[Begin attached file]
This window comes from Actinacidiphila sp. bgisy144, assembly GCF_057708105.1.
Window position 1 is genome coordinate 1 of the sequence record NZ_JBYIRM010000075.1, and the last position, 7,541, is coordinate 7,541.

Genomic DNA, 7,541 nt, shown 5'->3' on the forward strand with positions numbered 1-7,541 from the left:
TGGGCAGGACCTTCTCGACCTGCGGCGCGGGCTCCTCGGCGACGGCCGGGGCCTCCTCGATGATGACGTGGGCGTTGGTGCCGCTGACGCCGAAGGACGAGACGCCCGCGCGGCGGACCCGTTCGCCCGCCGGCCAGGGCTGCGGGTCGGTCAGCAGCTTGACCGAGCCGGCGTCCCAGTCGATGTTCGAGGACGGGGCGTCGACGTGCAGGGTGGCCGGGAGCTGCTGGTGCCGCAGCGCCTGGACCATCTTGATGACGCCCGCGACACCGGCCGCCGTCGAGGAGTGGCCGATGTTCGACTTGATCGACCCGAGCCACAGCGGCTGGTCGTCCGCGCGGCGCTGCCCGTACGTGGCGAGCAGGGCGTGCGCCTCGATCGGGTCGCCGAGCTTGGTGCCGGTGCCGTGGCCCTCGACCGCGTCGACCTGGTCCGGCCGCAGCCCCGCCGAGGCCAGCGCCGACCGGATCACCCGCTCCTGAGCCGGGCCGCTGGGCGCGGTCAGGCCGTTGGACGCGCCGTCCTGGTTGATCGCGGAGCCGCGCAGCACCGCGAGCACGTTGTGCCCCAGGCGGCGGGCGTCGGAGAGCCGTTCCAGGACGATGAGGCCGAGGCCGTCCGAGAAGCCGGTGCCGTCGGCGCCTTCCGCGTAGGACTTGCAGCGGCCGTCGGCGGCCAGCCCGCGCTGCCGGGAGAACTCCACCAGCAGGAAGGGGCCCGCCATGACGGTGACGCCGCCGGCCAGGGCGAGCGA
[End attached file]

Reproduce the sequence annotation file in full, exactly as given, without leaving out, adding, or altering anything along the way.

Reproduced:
This window comes from Actinacidiphila sp. bgisy144, assembly GCF_057708105.1.
Window position 1 is genome coordinate 1 of the sequence record NZ_JBYIRM010000075.1, and the last position, 7,541, is coordinate 7,541.

Genomic DNA, 7,541 nt, shown 5'->3' on the forward strand with positions numbered 1-7,541 from the left:
TGGGCAGGACCTTCTCGACCTGCGGCGCGGGCTCCTCGGCGACGGCCGGGGCCTCCTCGATGATGACGTGGGCGTTGGTGCCGCTGACGCCGAAGGACGAGACGCCCGCGCGGCGGACCCGTTCGCCCGCCGGCCAGGGCTGCGGGTCGGTCAGCAGCTTGACCGAGCCGGCGTCCCAGTCGATGTTCGAGGACGGGGCGTCGACGTGCAGGGTGGCCGGGAGCTGCTGGTGCCGCAGCGCCTGGACCATCTTGATGACGCCCGCGACACCGGCCGCCGTCGAGGAGTGGCCGATGTTCGACTTGATCGACCCGAGCCACAGCGGCTGGTCGTCCGCGCGGCGCTGCCCGTACGTGGCGAGCAGGGCGTGCGCCTCGATCGGGTCGCCGAGCTTGGTGCCGGTGCCGTGGCCCTCGACCGCGTCGACCTGGTCCGGCCGCAGCCCCGCCGAGGCCAGCGCCGACCGGATCACCCGCTCCTGAGCCGGGCCGCTGGGCGCGGTCAGGCCGTTGGACGCGCCGTCCTGGTTGATCGCGGAGCCGCGCAGCACCGCGAGCACGTTGTGCCCCAGGCGGCGGGCGTCGGAGAGCCGTTCCAGGACGATGAGGCCGAGGCCGTCCGAGAAGCCGGTGCCGTCGGCGCCTTCCGCGTAGGACTTGCAGCGGCCGTCGGCGGCCAGCCCGCGCTGCCGGGAGAACTCCACCAGCAGGAAGGGGCCCGCCATGACGGTGACGCCGCCGGCCAGGGCGAGCGA